Monday, July 11, 2011

Mismatch: Why Our World No Longer Fits our Bodies

Mismatch: Why our world no longer fits our bodies
Peter Gluckman and Mark Hanson. Foreword by Robert Winston
Oxford University Press, 2006

About the Authors:

Gluckman and Hanson are doctors who hold posts in academia.

Amazon link

If you have a copy of The Selfish Gene throw it away. Don't give it to anybody, throw it away because it is a dangerously misleading text. I still recall reading it so long ago and being amused by such a simplistic and naive view of inheritance. Replace it with this text. Seriously, this text is a very good introduction to an emerging view of genetics that is transforming our understanding of evolution. If you are familiar with epigenetics and how it is now a huge focus of research you *may* find this text light and breezy. Nonetheless I can guarantee there are research reports in this book that will astound you. If you are someone who has long held The Selfish Gene in high esteem you definitely need to read this text. That is a serious recommendation. As the authors state:

"Our thinking has moved a long way from simplistic views of the interaction between genes(nature) and the developmental environment(nurture).

Hooray, how I have longed to see a popular text that takes the whole neodarwinian paradigm to task and politely pushes it to one side. With regard to Dawkins though I won't be polite, I think Doofus Dawkins is responsible for leading a huge cross section of the educated(?!) public up the garden path to the smelly outside dunny. I cannot recall the number of times people have addressed my criticisms of Dawkin's approach with bewilderment, as if Dawkins was the be all and end all of genetics.(That was NEVER true, Dawkins was popular with the educated (?!) public, not geneticists. In fact if you think I'm severe on Dawkins, trust me, I've seen others almost apoplectic over his claims.) Yes, I have long regarded The Selfish Gene as one big fat load of bollocks. But enough of my general contempt for that text.

Read Wiki for an introduction to epigenetics. 

I did not take any substantial notes on this text because for many years now I have been following the changing of the guard with respect to genetics. It is an exciting time, the emergence of a much more powerful, sophisticated, and complex model of evolution is going to take some decades to mature. To give you an idea of this approach consider the following:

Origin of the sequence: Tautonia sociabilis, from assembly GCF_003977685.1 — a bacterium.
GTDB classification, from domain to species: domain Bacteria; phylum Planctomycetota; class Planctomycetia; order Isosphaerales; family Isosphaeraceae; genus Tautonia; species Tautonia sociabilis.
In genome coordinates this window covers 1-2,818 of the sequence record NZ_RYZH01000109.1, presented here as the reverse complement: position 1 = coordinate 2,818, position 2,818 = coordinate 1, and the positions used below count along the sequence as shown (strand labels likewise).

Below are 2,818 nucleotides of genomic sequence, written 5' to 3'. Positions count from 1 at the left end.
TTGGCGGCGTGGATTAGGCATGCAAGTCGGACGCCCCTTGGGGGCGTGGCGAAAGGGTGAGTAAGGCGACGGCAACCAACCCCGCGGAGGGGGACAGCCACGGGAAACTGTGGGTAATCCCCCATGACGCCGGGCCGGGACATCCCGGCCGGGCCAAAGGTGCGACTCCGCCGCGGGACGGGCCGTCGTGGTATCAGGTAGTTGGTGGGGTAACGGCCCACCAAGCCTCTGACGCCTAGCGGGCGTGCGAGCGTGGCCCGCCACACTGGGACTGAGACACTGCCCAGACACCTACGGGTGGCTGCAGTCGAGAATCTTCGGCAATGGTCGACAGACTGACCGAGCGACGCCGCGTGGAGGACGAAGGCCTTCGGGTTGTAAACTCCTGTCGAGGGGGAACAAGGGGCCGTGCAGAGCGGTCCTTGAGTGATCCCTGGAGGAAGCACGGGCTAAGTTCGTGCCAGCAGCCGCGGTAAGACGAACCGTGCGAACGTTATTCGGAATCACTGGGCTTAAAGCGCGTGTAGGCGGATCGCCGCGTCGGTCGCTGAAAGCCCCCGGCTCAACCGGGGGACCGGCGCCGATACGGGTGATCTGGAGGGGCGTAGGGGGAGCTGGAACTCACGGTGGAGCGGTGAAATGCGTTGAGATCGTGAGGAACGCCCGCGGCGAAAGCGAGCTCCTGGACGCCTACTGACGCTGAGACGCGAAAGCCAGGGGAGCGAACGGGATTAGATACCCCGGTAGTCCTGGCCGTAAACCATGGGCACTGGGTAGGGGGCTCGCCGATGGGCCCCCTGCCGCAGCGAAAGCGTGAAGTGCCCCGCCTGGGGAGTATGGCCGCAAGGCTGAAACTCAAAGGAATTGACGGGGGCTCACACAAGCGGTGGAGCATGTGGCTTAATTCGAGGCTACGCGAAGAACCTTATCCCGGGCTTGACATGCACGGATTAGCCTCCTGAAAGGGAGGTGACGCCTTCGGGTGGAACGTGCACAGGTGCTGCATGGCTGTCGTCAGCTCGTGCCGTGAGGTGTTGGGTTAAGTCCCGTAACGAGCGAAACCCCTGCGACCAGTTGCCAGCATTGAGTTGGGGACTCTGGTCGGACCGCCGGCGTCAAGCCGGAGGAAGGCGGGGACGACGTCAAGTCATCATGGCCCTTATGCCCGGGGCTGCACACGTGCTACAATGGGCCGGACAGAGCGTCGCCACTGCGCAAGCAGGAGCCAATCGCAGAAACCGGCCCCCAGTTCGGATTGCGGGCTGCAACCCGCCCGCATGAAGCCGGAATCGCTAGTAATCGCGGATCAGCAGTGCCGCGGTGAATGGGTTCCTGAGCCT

Children brought up in poor societies but then adopted to rich one's is associated with much earlier puberty - with some girls having their first period at 6-8 years of age.
The text is replete with like examples, the research literature is now bulging with research into epigenetics and its implications for public health in general and individual health in particular.

My cognitive style is iconoclastic(ah der, no kidding John). I'm always on the look out for new ways to understanding being human and the the processes of Life. So I am delighted that the authors of this text have written a highly accessible text, certainly any educated person will have no trouble understanding this text. I suspect that is probably why I found it somewhat light and breezy because for myself, while I am not aggressively tracking the research in this area, I have long been interested in the newly emerging paradigm.

Mismatch should replace "The Selfish Gene". I certainly hope that turns out to be true. The authors paint a picture of a new kind of genetics that is both complex and beautiful, an amazing testament to the power of evolution to manage adaptation. This is the New Stuff, the future of genetics. If you have any interest in genetics and understanding why type 2 diabetes is turning into one huge public health disaster, you need to read this text. Oh just read it, it is a great and easy read that will open your eyes to the complexities of adaptation that hitherto most of us never dreamed possible.

Great stuff! Thanks to the authors.


Steve Edney said...

Sounds interesing John. Might try to pick up a copy. I'm sure I am part of the market influenced by Dawkins (although not overly so - I have read more broadly that just him).

John said...

Oh don't worry Steve, all of us fall prey to fallacies. Hence ....
*Gelett Burgess

If in the last few years you haven't discarded a major opinion or acquired a new one, check your pulse. You may be dead.